A combination of biological, psychological, and environmental factors may incline individuals to developing addictions. Initially, the addiction gives a person an elevated feeling ( a high ); the person believes that he/she is in control and powerful. This desire may stem from underlying causes, such as depression, stress, or low self-esteem, yet others may just try out of curiosity or peer pressure. Once a person becomes addicted to a substance, it causes chemical changes in the brain that lead to intense cravings.
Addictions may lead to social or interpersonal problems, and may cause some people to do things they normally would not ( such as lie or steal ) to fulfill their addictions. Due to this, the person may have strained relationships with friends, family members, and loved ones. Individuals who are addictive typically engage in riskier behaviors; they may developing infectious diseases ( such as HIV or hepatitis ) or get involved with wrong company.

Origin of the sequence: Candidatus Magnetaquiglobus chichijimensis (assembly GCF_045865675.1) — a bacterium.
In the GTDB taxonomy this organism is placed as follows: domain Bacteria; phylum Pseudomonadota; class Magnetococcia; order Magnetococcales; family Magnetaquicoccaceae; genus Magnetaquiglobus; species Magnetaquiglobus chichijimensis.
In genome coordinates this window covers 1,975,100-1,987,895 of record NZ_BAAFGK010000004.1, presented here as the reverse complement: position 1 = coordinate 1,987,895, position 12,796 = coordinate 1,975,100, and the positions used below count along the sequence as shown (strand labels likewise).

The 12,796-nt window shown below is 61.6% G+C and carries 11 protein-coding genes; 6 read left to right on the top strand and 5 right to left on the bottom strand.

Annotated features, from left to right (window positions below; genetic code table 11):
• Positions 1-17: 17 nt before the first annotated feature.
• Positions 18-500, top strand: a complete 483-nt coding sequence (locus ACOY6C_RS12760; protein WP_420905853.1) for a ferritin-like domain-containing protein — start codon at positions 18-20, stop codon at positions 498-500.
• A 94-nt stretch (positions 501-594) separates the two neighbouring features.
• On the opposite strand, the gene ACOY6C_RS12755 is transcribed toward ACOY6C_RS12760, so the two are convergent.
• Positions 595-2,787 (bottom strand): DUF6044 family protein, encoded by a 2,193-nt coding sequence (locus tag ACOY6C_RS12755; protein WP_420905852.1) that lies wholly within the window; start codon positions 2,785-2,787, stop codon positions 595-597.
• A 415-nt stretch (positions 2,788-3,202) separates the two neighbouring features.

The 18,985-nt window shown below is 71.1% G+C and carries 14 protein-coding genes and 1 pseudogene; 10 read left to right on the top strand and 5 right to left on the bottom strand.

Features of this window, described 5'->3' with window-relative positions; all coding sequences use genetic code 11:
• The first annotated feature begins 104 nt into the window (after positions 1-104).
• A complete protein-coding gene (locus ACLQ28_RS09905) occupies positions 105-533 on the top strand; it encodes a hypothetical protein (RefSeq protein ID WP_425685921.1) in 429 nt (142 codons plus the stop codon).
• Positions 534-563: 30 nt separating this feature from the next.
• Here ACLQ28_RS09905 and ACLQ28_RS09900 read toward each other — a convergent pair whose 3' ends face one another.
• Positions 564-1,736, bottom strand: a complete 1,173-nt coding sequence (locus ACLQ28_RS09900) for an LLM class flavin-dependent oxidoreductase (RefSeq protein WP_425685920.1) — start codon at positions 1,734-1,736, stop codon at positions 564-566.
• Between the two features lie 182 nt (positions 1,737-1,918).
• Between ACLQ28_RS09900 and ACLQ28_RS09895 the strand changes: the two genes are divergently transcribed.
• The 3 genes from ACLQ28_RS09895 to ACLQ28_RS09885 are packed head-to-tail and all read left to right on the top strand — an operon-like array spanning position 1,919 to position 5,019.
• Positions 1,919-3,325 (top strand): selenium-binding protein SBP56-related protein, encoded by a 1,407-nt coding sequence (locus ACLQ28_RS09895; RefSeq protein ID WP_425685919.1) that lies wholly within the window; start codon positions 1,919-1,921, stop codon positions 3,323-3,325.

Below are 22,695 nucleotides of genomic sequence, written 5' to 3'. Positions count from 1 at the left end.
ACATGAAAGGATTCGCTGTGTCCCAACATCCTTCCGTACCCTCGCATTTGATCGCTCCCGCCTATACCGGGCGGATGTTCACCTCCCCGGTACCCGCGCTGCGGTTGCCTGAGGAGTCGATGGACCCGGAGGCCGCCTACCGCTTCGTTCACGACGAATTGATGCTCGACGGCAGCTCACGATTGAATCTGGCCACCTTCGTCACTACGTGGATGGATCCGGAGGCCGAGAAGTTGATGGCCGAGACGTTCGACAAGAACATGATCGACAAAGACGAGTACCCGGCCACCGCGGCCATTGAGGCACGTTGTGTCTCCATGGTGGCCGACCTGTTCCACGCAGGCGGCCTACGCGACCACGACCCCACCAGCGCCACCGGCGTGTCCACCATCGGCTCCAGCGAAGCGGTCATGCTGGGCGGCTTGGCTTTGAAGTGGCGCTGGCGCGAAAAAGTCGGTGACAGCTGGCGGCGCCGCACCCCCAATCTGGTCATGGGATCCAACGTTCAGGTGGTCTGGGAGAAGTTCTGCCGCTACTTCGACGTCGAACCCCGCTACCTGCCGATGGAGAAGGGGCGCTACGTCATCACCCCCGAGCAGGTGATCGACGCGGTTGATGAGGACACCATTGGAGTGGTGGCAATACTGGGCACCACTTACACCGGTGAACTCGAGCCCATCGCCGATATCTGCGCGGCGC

Because individuals with addictions often deny they have problems, it is important for friends, family, coworkers, and to others to watch for warning signs of addiction. When people are aware that a person close to them has an addiction problem, they should try to persuade the person to undergo some screening to confirm. People with addictions share may of the same behavioral signs and symptoms. They may lie about their behaviors, deny they have problems, or be extra secretive.